How is any of this legal? You might ask. Well first, welcome to America, enjoy your stay here! This great land is full of service fees that don’t always seem to add a lot of service and convenience fees that aren’t necessarily very convenient. Banks and credit card companies are allowed to charge you these fees for processing payments in certain ways. We know ticket companies can. “Bottle service” in a club will get you a 300% markup on a bottle of champagne for you and some friends. And, while the deli on the corner technically isn’t allowed to charge you 50 cents for using your credit card to buy a pack of Sour Patch Kids, some do it anyway.
By calling these fees “convenience fees,” “service charges” (or by the especially precious name “handling”) they can amount to anything, both in where the money goes and how much money it is. Ticket companies have taken advantage of this option for years, perhaps none more so than Ticketmaster. Today even restaurants are getting in on the action:
A 2005 New York Times article covered chef Thomas Keller’s decision to stop accepting tips at his Per Se restaurant, instead instituting a flat 20% service charge. Jay Porter, owner of the San Diego restaurant, Linkery, followed suit and moved to add mandatory services charges, later writing that: “After I banned tipping at my restaurant, the service got better and we made more money.”
Keller’s reasoning was that the tip system created inequalities in effort and reward for his staff. Critics of the move saw it as just another example of a businessman with nothing but dollar signs in his eyes: “Tips” are defined by law as belonging solely to the person that earned them, while a “service charge” is defined wholly by the business and can be distributed however the business sees fit. Keller paid back part of this service charge to a kitchen staff that felt underpaid, and increased the steady base salaries of his wait staff to compensate for their loss of tips.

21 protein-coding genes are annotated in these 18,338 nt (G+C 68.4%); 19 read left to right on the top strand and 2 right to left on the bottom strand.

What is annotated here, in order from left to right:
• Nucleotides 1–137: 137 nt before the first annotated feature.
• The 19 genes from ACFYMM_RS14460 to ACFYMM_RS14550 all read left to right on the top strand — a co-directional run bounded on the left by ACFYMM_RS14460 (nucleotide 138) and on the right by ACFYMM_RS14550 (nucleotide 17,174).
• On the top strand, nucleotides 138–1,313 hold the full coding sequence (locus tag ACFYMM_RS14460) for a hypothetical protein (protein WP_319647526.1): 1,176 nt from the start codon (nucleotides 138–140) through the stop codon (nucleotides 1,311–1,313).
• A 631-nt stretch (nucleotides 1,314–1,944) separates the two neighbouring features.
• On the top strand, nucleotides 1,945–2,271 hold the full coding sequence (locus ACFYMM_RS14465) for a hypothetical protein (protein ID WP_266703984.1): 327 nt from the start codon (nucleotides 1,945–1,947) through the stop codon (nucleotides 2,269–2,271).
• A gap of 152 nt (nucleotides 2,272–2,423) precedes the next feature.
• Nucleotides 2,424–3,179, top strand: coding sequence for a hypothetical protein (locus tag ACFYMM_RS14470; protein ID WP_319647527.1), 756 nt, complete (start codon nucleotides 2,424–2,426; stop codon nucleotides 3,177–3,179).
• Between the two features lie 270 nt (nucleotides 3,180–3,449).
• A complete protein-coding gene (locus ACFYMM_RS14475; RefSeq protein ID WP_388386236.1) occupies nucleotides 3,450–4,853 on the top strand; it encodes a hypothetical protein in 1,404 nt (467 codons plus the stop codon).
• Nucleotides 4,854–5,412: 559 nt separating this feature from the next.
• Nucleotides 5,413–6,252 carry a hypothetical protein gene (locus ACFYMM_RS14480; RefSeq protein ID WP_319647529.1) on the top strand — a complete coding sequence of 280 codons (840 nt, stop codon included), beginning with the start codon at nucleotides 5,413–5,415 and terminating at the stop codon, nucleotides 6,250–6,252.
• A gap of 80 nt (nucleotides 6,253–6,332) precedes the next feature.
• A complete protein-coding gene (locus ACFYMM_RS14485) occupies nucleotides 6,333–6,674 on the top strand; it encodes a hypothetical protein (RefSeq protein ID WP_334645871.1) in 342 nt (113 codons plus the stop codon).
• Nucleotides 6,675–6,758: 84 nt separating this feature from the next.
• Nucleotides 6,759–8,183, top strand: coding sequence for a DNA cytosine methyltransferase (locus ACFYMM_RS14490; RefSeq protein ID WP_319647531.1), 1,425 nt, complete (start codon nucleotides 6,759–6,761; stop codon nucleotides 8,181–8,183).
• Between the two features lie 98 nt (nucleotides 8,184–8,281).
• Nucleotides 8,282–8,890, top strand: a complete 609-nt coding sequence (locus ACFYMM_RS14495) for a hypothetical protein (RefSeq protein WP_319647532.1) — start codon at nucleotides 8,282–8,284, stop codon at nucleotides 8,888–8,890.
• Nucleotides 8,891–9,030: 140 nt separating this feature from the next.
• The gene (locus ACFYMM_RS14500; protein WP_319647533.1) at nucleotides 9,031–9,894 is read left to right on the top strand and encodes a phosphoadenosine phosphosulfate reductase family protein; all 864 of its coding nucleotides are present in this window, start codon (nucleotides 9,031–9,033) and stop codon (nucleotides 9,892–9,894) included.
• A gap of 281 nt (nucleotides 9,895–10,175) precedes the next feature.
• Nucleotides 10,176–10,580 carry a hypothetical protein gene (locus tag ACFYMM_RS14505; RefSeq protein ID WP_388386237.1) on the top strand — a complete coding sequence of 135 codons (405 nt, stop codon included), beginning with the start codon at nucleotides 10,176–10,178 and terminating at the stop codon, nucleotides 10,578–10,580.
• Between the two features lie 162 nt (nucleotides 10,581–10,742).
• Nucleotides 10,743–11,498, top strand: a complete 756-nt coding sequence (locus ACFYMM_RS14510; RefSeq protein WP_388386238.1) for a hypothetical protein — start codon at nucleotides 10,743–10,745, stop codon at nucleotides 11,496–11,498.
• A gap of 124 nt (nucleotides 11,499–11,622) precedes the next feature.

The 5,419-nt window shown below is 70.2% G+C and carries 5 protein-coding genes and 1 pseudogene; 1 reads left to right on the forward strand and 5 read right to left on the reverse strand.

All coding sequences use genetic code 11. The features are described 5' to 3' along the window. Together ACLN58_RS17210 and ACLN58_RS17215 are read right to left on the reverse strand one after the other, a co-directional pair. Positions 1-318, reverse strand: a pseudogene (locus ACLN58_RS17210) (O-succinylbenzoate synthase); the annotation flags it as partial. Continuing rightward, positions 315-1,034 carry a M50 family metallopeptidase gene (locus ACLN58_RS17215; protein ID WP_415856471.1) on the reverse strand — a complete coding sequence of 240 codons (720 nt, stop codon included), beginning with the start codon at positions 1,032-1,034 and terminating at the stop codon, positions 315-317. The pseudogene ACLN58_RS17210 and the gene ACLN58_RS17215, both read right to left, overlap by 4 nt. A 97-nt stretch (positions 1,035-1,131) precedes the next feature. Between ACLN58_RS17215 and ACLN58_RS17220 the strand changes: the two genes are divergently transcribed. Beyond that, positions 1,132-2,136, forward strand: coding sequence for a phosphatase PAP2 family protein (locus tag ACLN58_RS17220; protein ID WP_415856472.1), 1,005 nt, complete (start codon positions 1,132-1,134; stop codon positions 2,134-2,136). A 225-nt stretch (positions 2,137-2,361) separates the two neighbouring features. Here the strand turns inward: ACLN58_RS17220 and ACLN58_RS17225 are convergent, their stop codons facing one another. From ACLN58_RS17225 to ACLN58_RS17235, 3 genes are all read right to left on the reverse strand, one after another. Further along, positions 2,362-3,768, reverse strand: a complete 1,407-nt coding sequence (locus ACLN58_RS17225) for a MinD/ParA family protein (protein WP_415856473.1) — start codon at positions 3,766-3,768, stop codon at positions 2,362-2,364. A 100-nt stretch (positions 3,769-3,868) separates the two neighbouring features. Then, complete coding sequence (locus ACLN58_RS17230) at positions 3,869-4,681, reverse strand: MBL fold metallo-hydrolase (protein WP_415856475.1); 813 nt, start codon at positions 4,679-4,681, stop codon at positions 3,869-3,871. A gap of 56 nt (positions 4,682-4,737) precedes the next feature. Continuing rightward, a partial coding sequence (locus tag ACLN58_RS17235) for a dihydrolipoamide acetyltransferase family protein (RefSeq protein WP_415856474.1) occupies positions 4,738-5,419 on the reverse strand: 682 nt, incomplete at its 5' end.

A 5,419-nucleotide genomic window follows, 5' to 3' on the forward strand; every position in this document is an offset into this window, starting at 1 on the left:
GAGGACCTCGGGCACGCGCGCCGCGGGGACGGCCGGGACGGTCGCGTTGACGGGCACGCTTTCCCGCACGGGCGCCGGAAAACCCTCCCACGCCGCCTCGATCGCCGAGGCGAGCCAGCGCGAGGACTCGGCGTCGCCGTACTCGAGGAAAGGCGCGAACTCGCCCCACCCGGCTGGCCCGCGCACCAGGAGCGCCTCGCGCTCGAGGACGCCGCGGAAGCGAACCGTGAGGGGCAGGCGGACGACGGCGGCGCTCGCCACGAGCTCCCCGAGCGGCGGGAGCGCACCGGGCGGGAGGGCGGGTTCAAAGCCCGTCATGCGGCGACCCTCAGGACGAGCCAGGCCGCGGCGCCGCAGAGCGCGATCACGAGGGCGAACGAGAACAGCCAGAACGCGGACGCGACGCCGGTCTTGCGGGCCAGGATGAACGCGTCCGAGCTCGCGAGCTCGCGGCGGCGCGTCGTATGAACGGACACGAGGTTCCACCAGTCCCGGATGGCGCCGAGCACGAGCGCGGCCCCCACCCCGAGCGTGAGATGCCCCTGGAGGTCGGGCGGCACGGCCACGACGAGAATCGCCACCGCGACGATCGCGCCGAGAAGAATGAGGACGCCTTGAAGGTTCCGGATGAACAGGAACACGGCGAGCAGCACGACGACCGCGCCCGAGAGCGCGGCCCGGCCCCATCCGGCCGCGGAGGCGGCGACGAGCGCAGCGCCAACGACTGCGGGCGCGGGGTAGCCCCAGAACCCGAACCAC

Fred Rosen also created new incentives by raising services charges, but competitors lost on two fronts: They didn’t have the stable of venues or artists to draw from, and competing by charging lower service fess only meant they would have less capital to finance a market battle with Ticketmaster.
Today, Pearl Jam’s website links directly to Ticketmaster’s for upcoming tour dates. As Don King was fond of saying: “Only in America”.
“As an industry, it’s extremely disingenuous to do what we do. These fees may exist for reasons that business people understand, but when a fan tries to buy a ticket for $60, and they pull out their wallet and it ends up being 80-something? Just tell them it’s an $85 ticket, so they don’t feel scammed in the process.
– Gary Bongiovanni, President, Editor in Chief of Pollstar
Admittedly, the story looks grim: Earnest rock band goes up against corporate behemoth and loses (possibly setting career back a few years in the process). Meanwhile, the corporate behemoth grows bigger still, with no end to its corporate behemoth-ing in sight. Will anyone stop this greed train?
To date, many have already tried and failed. Despite the success of a handful of class-action suits against Ticketmaster, lawmakers haven’t made much headway in introducing legislation that caps service charges on tickets. In 1990, both California State Assemblyman Rusty Areias and New York State Representative Jerrold Nadler proposed measures to cap service charges on ticketing at 10%. Both proposals died in committee on more than one occasion.